Samuel said, “What have you done? And Saul said, “When I saw that the people were scattering from me, and that you did not come within the days appointed,  and that the Philistines had mustered as Michmash, I said, ‘Now the Philistines will come down against me at Gilgal, and I have not sought the favor of the Lord.’ So I forced myself, and offered the burnt offering. 1 Samuel 13:11-12. 

The shift may seem subtle to us, but both Samuel and the Lord knew that Saul’s heart gaze had turned from God to self and audience. Things disintegrate fairly quickly from here, as recorded in the chapters which follow. The remainder of book depicts Saul as a paranoid, jealous former king fighting to hold on to the scraps of his platform.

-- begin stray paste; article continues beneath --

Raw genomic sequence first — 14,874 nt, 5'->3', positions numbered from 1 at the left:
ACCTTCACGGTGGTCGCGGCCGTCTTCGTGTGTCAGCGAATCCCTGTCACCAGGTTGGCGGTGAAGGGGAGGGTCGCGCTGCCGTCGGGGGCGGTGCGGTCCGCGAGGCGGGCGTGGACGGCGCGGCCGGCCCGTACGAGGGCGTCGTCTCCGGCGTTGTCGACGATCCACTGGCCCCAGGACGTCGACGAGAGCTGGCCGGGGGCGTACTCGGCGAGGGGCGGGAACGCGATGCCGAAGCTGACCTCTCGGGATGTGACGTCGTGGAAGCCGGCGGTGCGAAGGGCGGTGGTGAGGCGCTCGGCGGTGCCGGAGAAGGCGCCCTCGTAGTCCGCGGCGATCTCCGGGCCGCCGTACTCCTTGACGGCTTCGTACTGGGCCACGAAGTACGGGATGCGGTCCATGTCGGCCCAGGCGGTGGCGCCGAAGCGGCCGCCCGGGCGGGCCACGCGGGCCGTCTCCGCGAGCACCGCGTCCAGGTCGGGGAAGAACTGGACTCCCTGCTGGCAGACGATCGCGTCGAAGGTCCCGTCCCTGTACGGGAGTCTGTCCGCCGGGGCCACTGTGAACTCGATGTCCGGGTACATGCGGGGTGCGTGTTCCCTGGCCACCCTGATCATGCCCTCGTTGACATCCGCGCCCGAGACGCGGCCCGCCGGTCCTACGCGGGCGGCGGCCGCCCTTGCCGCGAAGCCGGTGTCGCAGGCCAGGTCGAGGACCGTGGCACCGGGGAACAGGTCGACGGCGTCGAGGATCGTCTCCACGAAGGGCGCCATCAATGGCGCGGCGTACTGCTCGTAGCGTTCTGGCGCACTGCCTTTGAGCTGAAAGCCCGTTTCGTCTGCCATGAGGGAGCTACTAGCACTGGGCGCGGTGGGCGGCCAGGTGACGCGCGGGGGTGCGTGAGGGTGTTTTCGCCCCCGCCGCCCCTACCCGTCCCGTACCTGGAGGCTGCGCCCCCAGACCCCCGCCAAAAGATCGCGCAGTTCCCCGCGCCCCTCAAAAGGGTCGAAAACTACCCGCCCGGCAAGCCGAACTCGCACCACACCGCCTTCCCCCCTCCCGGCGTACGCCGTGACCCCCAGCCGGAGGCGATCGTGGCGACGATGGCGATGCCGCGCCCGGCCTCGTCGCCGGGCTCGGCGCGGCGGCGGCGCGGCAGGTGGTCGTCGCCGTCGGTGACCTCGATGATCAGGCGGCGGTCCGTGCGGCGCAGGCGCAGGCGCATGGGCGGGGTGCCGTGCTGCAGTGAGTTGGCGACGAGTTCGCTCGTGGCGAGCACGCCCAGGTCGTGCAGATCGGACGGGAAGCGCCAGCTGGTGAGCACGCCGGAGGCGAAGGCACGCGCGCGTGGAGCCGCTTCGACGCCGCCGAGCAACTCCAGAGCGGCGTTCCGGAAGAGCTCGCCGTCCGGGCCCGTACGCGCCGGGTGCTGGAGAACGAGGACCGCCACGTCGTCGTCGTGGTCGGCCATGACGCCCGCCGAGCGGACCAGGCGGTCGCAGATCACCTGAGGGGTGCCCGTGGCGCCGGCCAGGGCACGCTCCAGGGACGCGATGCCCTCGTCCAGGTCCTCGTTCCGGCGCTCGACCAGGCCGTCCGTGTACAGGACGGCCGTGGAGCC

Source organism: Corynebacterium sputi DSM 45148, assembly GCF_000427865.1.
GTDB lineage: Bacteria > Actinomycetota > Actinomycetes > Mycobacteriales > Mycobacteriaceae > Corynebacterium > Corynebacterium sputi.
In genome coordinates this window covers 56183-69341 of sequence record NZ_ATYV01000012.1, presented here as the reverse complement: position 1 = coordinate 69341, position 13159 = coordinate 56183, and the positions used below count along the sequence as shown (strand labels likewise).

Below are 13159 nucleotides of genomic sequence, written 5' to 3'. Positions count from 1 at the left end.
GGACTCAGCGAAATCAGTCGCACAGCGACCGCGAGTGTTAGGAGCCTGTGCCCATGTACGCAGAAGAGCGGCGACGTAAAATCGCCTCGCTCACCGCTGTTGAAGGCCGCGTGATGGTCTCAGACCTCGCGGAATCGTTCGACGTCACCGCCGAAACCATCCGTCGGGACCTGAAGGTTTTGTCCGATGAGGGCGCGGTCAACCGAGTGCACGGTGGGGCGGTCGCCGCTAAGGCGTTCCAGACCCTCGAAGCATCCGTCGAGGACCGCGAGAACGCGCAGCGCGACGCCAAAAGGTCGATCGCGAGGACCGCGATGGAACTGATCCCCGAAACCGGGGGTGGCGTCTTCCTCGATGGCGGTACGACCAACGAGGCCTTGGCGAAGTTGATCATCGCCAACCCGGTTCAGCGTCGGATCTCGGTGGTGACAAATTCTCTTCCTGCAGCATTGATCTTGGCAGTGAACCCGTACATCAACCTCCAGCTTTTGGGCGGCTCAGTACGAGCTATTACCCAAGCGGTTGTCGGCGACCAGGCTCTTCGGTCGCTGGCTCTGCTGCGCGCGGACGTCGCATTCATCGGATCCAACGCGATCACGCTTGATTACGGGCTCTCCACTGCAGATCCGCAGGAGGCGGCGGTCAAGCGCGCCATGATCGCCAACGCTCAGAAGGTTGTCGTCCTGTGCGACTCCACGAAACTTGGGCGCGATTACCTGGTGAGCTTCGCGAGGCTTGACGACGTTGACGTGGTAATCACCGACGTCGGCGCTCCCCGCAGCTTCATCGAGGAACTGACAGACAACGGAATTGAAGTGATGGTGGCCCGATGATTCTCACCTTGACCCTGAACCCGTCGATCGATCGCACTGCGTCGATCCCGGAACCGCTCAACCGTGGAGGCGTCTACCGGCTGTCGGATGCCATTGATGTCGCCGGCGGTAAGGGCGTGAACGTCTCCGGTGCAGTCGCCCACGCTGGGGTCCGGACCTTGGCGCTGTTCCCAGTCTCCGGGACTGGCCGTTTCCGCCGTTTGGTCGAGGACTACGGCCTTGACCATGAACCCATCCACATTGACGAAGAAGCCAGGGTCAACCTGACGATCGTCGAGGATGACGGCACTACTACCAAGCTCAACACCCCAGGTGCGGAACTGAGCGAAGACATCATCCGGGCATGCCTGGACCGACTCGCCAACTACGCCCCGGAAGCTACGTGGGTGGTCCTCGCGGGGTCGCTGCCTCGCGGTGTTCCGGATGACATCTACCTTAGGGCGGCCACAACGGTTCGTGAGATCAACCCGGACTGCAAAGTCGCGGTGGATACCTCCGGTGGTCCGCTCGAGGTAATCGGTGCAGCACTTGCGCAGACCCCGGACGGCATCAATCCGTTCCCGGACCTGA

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David & the Broad Base

David and Saul had similar enough beginnings. Both were Benjaminites who were chosen and anointed as kings in the midst of their obedience to their earthly fathers, one searching for donkeys, the other tending the flocks in the fields. Both received their selection in humility and shocked submission. However, when David who had already been secretly anointed as the future king, came face to face with the Philistines, most notably their giant Goliath, David stayed on the broader boasting ground of God. 

Your servant has struck down both lions and bears, and this uncircumcised Philistine shall be like one of them, for he has defied the armies of the living God. And David said, “The Lord who delivered me from the paw of the lion and from the paw of the bear will deliver me from the hand of the Philistine.” 1 Samuel  17:36-37